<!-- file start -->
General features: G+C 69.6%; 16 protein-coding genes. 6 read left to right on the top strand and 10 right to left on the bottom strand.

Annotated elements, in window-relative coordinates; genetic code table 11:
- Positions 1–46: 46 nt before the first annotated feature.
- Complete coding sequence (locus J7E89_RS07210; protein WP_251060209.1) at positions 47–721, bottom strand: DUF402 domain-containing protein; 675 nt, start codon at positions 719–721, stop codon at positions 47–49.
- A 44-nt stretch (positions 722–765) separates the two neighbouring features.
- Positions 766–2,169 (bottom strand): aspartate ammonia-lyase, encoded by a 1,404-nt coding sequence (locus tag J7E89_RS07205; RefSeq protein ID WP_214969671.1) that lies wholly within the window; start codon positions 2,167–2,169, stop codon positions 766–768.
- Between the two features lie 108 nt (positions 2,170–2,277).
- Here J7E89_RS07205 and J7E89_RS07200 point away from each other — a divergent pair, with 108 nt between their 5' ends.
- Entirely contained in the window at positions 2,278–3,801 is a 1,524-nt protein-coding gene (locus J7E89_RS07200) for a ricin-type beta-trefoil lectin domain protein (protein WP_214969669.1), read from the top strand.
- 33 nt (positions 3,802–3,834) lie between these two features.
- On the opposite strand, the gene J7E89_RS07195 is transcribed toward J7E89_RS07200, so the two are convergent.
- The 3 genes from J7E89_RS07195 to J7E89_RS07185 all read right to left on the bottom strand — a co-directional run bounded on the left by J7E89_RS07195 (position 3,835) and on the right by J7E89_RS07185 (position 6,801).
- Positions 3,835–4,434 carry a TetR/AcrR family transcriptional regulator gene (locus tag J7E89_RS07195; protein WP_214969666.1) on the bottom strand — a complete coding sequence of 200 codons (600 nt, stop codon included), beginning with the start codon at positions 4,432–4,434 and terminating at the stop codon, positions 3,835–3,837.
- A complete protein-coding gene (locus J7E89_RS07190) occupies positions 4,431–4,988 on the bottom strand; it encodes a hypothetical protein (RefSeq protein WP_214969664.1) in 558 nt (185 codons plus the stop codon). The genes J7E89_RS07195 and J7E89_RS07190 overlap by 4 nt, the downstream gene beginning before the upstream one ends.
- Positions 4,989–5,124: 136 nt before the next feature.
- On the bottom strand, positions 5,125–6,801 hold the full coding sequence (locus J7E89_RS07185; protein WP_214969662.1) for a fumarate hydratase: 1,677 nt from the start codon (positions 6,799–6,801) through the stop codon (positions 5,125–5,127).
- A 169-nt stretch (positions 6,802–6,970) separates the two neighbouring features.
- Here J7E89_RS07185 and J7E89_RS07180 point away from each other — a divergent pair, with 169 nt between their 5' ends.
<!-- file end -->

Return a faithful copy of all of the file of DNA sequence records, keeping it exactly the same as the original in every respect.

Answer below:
General features: G+C 69.6%; 16 protein-coding genes. 6 read left to right on the top strand and 10 right to left on the bottom strand.

Annotated elements, in window-relative coordinates; genetic code table 11:
- Positions 1–46: 46 nt before the first annotated feature.
- Complete coding sequence (locus J7E89_RS07210; protein WP_251060209.1) at positions 47–721, bottom strand: DUF402 domain-containing protein; 675 nt, start codon at positions 719–721, stop codon at positions 47–49.
- A 44-nt stretch (positions 722–765) separates the two neighbouring features.
- Positions 766–2,169 (bottom strand): aspartate ammonia-lyase, encoded by a 1,404-nt coding sequence (locus tag J7E89_RS07205; RefSeq protein ID WP_214969671.1) that lies wholly within the window; start codon positions 2,167–2,169, stop codon positions 766–768.
- Between the two features lie 108 nt (positions 2,170–2,277).
- Here J7E89_RS07205 and J7E89_RS07200 point away from each other — a divergent pair, with 108 nt between their 5' ends.
- Entirely contained in the window at positions 2,278–3,801 is a 1,524-nt protein-coding gene (locus J7E89_RS07200) for a ricin-type beta-trefoil lectin domain protein (protein WP_214969669.1), read from the top strand.
- 33 nt (positions 3,802–3,834) lie between these two features.
- On the opposite strand, the gene J7E89_RS07195 is transcribed toward J7E89_RS07200, so the two are convergent.
- The 3 genes from J7E89_RS07195 to J7E89_RS07185 all read right to left on the bottom strand — a co-directional run bounded on the left by J7E89_RS07195 (position 3,835) and on the right by J7E89_RS07185 (position 6,801).
- Positions 3,835–4,434 carry a TetR/AcrR family transcriptional regulator gene (locus tag J7E89_RS07195; protein WP_214969666.1) on the bottom strand — a complete coding sequence of 200 codons (600 nt, stop codon included), beginning with the start codon at positions 4,432–4,434 and terminating at the stop codon, positions 3,835–3,837.
- A complete protein-coding gene (locus J7E89_RS07190) occupies positions 4,431–4,988 on the bottom strand; it encodes a hypothetical protein (RefSeq protein WP_214969664.1) in 558 nt (185 codons plus the stop codon). The genes J7E89_RS07195 and J7E89_RS07190 overlap by 4 nt, the downstream gene beginning before the upstream one ends.
- Positions 4,989–5,124: 136 nt before the next feature.
- On the bottom strand, positions 5,125–6,801 hold the full coding sequence (locus J7E89_RS07185; protein WP_214969662.1) for a fumarate hydratase: 1,677 nt from the start codon (positions 6,799–6,801) through the stop codon (positions 5,125–5,127).
- A 169-nt stretch (positions 6,802–6,970) separates the two neighbouring features.
- Here J7E89_RS07185 and J7E89_RS07180 point away from each other — a divergent pair, with 169 nt between their 5' ends.